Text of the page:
Typical Appearance In Vertical Cross Sections

The dynamics of Cloud Streets generally differ totally from the other conceptual models described in this manual. Most of the essential processes take place in the lowest 1 - 2 kilometres, the processes themselves are in the range of micro/meso scale rather than baroclinic at the synoptic scale. However cross sections can help to detect the synoptic environment in which Cloud Streets can develop.

  • Wet Bulb Potential Temperature ΘW
    The typical restricted instability can be easily detected in the isentropes. In the lowest levels the potential wet bulb temperature decreases with height, indicating unstable stratification. Around a mean level of 800 hPa, 2 km, wet bulb potential temperature starts to rise again, indicating a change to a stable stratification or inversion.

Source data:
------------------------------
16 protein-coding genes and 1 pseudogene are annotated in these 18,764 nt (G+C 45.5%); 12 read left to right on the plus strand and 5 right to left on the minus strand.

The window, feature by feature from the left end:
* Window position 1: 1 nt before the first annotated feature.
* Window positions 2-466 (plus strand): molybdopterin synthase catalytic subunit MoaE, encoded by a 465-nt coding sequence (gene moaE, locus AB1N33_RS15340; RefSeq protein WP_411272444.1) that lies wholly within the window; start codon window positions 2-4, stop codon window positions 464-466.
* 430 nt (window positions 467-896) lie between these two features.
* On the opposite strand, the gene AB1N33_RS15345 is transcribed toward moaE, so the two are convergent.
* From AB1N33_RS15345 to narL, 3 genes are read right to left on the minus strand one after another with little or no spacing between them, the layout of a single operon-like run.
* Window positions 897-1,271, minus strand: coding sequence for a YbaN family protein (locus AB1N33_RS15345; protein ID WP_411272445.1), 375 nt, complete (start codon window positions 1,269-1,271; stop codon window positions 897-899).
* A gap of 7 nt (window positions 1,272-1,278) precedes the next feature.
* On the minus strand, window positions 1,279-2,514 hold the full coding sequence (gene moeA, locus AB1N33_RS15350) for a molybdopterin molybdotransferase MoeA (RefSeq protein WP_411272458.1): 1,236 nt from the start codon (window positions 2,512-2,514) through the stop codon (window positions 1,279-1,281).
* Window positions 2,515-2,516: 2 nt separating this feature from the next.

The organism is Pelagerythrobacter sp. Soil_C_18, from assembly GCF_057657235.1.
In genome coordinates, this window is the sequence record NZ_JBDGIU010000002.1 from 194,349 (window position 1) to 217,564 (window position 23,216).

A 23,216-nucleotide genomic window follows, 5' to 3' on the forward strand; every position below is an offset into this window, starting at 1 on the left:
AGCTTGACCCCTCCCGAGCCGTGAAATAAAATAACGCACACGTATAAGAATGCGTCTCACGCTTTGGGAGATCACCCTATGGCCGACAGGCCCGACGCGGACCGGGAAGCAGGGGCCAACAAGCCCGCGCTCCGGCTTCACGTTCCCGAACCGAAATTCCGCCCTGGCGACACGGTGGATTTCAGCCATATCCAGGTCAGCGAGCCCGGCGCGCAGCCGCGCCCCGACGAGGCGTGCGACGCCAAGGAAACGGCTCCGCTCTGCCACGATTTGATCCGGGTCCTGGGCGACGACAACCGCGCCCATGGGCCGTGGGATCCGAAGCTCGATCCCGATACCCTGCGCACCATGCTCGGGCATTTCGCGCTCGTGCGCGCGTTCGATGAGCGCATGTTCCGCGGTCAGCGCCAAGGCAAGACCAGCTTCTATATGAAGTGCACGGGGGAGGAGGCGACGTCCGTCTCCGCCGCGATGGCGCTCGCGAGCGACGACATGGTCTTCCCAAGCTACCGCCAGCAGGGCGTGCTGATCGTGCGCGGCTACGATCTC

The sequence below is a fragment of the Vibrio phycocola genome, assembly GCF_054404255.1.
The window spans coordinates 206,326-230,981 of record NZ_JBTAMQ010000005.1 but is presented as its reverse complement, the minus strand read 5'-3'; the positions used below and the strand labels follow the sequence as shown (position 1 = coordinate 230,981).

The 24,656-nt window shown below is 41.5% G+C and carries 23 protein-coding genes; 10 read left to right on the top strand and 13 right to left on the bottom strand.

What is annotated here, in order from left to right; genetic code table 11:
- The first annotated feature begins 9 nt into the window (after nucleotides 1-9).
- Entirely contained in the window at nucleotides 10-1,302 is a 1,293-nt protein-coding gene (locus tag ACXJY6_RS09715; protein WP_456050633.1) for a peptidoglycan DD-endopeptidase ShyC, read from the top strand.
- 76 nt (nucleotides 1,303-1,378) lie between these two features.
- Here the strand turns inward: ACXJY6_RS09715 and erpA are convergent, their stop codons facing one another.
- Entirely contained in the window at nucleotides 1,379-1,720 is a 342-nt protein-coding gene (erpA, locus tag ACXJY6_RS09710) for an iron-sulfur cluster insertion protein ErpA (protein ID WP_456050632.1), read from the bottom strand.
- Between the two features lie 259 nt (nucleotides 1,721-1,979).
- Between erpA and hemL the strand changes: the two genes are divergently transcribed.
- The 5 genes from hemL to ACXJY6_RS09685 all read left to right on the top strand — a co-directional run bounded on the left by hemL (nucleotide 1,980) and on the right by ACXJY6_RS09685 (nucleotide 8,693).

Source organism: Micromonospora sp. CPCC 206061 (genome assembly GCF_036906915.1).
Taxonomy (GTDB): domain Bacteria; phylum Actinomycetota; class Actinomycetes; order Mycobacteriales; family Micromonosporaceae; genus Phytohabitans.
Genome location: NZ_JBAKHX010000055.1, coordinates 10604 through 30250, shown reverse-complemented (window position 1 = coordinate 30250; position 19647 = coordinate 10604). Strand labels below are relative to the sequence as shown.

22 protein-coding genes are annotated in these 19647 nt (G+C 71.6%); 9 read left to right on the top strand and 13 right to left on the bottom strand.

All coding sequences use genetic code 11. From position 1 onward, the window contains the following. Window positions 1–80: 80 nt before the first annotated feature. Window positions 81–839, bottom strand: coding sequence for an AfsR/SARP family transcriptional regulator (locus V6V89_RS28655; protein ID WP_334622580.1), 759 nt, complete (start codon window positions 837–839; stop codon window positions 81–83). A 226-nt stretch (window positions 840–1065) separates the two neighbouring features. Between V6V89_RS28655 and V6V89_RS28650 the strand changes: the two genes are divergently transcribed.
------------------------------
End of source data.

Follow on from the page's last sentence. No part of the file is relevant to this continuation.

• Wind
    In the unstable layer, the winds tend to increase with height and usually show a wind profile that slightly veers with height. However, numerical models do not always show the small scale wind variations which can be found from radiosonde data (dicussed in the Meteorological Physical Background).
  • Temperature advection
    Cloud Streets usually occur in an outbreak of cold air, behind cold fronts in areas of cold advection. The maximum of cold advection can be found in the middle of the convective layer.

23 August 2004/12.00 UTC - Meteosat 8 Hires VIS image; position of vertical cross section indicated


23 August 2004/12.00 UTC - Vertical cross section; Black: ThetaW; Coloured: wind barbs
23 August 2004/12.00 UTC - Vertical cross section; black: ThetaW; red: WA; blue: CA